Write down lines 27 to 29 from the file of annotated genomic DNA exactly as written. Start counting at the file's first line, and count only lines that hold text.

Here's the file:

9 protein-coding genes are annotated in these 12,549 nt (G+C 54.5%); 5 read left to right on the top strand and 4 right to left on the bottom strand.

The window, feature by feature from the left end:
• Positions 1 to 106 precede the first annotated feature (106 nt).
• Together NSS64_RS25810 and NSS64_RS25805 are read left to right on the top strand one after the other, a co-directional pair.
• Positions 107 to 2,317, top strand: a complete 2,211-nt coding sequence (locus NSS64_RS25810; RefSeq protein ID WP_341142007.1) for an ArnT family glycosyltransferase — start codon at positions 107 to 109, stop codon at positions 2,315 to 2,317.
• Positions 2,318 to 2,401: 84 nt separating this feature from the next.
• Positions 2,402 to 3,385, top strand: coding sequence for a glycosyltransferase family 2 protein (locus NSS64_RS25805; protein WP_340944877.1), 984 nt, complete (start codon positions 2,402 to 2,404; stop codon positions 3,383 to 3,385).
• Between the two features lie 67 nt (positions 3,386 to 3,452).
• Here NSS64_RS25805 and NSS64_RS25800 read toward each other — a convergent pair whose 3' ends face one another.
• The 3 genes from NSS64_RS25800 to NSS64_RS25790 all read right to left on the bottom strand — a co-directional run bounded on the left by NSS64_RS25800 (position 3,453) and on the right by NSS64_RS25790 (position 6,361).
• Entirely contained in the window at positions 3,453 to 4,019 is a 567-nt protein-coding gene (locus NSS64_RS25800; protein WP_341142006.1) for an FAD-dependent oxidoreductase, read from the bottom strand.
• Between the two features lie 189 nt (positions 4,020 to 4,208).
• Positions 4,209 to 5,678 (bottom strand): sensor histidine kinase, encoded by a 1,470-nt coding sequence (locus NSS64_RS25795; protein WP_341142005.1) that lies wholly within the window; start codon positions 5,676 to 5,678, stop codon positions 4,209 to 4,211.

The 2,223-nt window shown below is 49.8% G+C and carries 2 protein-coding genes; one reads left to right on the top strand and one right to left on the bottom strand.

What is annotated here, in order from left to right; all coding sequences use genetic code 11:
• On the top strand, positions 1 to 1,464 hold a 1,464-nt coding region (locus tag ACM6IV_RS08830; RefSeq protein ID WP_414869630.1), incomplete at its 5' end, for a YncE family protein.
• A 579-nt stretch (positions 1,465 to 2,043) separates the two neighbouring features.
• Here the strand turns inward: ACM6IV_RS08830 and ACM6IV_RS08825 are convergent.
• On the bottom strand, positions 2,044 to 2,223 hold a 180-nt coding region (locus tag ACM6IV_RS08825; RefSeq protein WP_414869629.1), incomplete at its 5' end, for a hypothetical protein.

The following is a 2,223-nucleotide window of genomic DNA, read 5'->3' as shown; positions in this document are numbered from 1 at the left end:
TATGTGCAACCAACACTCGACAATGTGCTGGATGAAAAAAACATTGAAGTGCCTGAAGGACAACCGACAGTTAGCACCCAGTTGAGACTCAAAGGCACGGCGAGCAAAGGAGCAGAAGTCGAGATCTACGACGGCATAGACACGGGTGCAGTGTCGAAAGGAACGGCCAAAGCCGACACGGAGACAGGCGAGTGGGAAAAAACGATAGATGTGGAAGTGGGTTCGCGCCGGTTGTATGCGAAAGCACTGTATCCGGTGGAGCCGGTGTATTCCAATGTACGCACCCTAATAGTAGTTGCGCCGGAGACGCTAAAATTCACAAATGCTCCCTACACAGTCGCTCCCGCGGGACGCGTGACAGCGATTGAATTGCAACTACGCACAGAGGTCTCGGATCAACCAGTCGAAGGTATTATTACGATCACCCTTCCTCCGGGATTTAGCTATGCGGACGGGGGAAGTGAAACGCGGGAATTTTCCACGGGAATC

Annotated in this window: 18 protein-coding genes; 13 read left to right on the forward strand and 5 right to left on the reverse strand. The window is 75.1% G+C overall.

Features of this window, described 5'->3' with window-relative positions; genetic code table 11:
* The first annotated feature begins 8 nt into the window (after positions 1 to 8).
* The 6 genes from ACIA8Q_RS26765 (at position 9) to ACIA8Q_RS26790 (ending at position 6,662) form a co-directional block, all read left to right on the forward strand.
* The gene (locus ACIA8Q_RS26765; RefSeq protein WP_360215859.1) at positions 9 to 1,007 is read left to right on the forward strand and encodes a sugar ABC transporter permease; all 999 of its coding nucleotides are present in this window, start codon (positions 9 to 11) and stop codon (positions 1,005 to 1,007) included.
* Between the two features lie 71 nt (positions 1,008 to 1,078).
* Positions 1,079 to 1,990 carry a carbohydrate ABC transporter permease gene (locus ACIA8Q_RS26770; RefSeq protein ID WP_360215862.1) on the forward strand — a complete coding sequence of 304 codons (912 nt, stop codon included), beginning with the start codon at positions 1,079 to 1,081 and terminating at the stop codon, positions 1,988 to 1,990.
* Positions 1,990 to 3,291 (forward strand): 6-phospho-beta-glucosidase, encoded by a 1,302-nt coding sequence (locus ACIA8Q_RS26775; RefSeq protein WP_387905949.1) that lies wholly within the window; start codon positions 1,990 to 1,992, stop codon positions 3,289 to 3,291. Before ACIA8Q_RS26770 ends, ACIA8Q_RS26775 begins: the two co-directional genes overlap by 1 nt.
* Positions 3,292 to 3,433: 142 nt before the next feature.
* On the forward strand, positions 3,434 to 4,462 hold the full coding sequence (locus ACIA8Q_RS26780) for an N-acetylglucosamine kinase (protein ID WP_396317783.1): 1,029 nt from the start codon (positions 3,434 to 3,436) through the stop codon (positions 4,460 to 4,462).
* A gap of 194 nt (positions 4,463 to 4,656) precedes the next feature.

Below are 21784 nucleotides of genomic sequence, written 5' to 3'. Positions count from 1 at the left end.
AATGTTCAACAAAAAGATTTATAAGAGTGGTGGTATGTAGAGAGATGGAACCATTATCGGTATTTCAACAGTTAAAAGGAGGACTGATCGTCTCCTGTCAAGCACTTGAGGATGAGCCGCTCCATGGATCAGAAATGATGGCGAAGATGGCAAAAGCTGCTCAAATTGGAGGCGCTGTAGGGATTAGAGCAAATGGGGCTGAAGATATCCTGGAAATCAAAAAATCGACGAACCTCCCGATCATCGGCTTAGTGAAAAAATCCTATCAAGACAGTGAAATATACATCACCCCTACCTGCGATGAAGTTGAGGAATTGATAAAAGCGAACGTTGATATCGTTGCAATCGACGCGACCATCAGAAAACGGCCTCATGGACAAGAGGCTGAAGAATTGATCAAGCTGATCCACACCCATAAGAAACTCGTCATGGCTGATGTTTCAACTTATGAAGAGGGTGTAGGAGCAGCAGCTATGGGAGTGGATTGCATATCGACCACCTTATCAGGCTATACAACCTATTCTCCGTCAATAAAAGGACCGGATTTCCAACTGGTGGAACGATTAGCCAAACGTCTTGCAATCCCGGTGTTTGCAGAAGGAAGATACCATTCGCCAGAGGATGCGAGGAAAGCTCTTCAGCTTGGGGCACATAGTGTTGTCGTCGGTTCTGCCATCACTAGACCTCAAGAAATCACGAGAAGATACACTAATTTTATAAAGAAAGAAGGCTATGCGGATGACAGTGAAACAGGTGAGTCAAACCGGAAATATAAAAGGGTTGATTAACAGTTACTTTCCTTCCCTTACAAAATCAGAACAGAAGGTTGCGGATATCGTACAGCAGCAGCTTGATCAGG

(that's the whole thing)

* Between the two features lie 71 nt (positions 1,008 to 1,078).
* Positions 1,079 to 1,990 carry a carbohydrate ABC transporter permease gene (locus ACIA8Q_RS26770; RefSeq protein ID WP_360215862.1) on the forward strand — a complete coding sequence of 304 codons (912 nt, stop codon included), beginning with the start codon at positions 1,079 to 1,081 and terminating at the stop codon, positions 1,988 to 1,990.
* Positions 1,990 to 3,291 (forward strand): 6-phospho-beta-glucosidase, encoded by a 1,302-nt coding sequence (locus ACIA8Q_RS26775; RefSeq protein WP_387905949.1) that lies wholly within the window; start codon positions 1,990 to 1,992, stop codon positions 3,289 to 3,291. Before ACIA8Q_RS26770 ends, ACIA8Q_RS26775 begins: the two co-directional genes overlap by 1 nt.